14th Festival de Jerez 2010
THE FESTIVAL DE JEREZ CLOSES WITH A TRIBUTE
“REENCUENTRO”. Dance: Joaquín Grilo (special collaboration), Fernando Belmonte, Ángel Muñoz, Fernando Galán, Christián Lozano, Alicia Márquez, Úrsula López, Charo Espino. Cante: Carmen Grilo, José Antonio Núñez, José Carmona. Guitar: Juan Requena, Jesús Guerrero. Percussion: Israel Mera. Gypsy girl: Luisa Ruiz Peña.
After sixteen days since the inaugural show, after nearly the same number of shows as announced this year for the Bienal de Sevilla, and after a very wide range of presentations, from the avant-garde to the traditional, young artists and veterans, large formats and intimate groups, last night the fourteenth edition of the Festival de Jerez came to a close. This year the organization placed its bets a bit more firmly on classic flamenco, there were very few low points and the high ones were many.
The long goodbye got underway at seven in the evening at the Sala Compañía with the closing of Javier Latorre’s Taller de Coreografía. Two hours later, at the Teatro Villamarta, Joaquín Grilo presented “Reencuentro” to pay tribute to his teacher and maestro, Fernando Belmonte, a work created, directed and choreographed by the former. In 2009, the closing show was another tribute, on that occasion to maestro Mario Maya who had recently passed away, and in 2004 Jerez dancer María del Mar Moreno put together a nice show to honor her teacher Angelilta Gómez. This type of recognition of maestros is in the process of turning into a welcome tradition to close out the Festival de Jerez. Many of us would have liked to see a tribute to Fernando Terremoto, but he left us only days before the beginning of the festival.
Jerez has no real “school” of dance, nor is it dance territory, and with notable exceptions that confirm the rule, there are few dance stars. Nor does the name Fernando Belmonte mean much to people from outside Jerez, despite a long professional career. If the surname sounds familiar, it’s because Fernando is son, brother and nephew of bullfighters. Precisely because his name is not widely known in the world of dance, this generous gesture sets the cultural record straight; last night some of his best students offered samples of what they do. In addition to Joaquín Grilo, dancers who took part were Ángel Muñoz, Fernando Galán, Christián Lozano, Úrsula López, Charo Espino and Alicia Márquez, being particularly noteworthy the latter, a dancer who deserves greater attention.
Via the music of Albéniz, Falla and others, as well as guitar, and a series of semi-narrative scenes with stage-sets “a lo Grilo” (the naked lightbulb hanging from above, the dusty room full of memorabilia, the mirror surrounded by lightbulbs…), various stages of Belmonte’s life were depicted: his arrival in Madrid, the creation of certain choreographies, military service, the dance academy with children included, the Ballet Albarizuela that was Belmonte’s company for years…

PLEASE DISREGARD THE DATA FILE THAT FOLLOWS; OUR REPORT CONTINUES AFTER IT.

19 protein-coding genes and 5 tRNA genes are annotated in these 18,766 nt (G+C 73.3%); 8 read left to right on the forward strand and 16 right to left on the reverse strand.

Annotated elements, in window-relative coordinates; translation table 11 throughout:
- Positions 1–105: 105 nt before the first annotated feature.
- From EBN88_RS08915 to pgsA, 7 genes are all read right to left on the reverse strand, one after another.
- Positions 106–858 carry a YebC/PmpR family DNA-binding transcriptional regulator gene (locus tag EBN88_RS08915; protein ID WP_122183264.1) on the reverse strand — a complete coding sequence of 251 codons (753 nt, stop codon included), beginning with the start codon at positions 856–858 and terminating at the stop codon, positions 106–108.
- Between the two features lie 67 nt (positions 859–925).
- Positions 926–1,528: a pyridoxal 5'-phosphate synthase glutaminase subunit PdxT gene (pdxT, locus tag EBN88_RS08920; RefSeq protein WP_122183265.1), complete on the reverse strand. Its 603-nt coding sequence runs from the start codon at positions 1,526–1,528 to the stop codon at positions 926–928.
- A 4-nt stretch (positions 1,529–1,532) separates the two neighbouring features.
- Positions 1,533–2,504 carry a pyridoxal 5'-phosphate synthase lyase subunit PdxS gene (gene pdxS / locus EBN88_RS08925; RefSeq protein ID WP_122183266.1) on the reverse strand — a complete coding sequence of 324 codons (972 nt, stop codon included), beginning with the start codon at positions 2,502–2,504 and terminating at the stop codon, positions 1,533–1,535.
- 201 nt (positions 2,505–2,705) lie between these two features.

A splendid interpretation on guitar of the Vida Breve was offered by Juan Requena and Jesús Guerrero, and it was a very moving moment when the student Grilo danced with the maestro Belmonte in a lovely pas de deux por soleá in which the illustrious student found the artistic serenity that often escapes him when he performs on his own. The show would have come off better with stronger singers, but the local audience had no complaints with this Jerez celebration of things Jerez.
At midnight the last show of the festival took place at the Bodega de los Apóstoles with a recital of traditional cante by two home-grown classics. Fernando de la Morena opened with the last dedication of so many there have been, for Fernando Terremoto, and started in customary fashion with the cantes of trilla he put into circulation. With Fernando Moreno on guitar (no relation), the singer continued with soleá, and the characteristic nearly tongue-twisting phrasing he is known for. The famous interjections of “ay”, another detail that has become part of the Jerez school, and Fernando declares “Long live our town and everything that comes out of it!” before launching into his well-known fandangos of “la una, las dos y las tres de la noche”. He struck an emotional note por siguiriyas with the line “ya está en el cielo mi hermanito Curro”, but lightened things up with bulerías, “con qué gusto y qué placer”…the standard repertoire of the singer from Santiago who is always a pleasure to hear.
Juan Moneo “El Torta” had the last word and put the icing on the cake of this lengthy festival, with his nephew Juan Manuel Moeno on guitar. Beginning with alegrías, a cante he dominates well even though many Jerez singers don’t quite pull it off, he continued with soleá mixed with bulería por soleá, siguiriyas and his tango song “Santiago y la Plazuela”. By the time he gets to bulerías, we have the impression of having recuperated the Torta of years ago, more serene and focused, the singer that is always lurking inside him and which many of us wish he could find more often.
The icing on the icing was afterhours at the Peña la Buena Gente…it finally stopped raining in Jerez, and the city, tireless, braces for Holy week which begins just two weeks from now…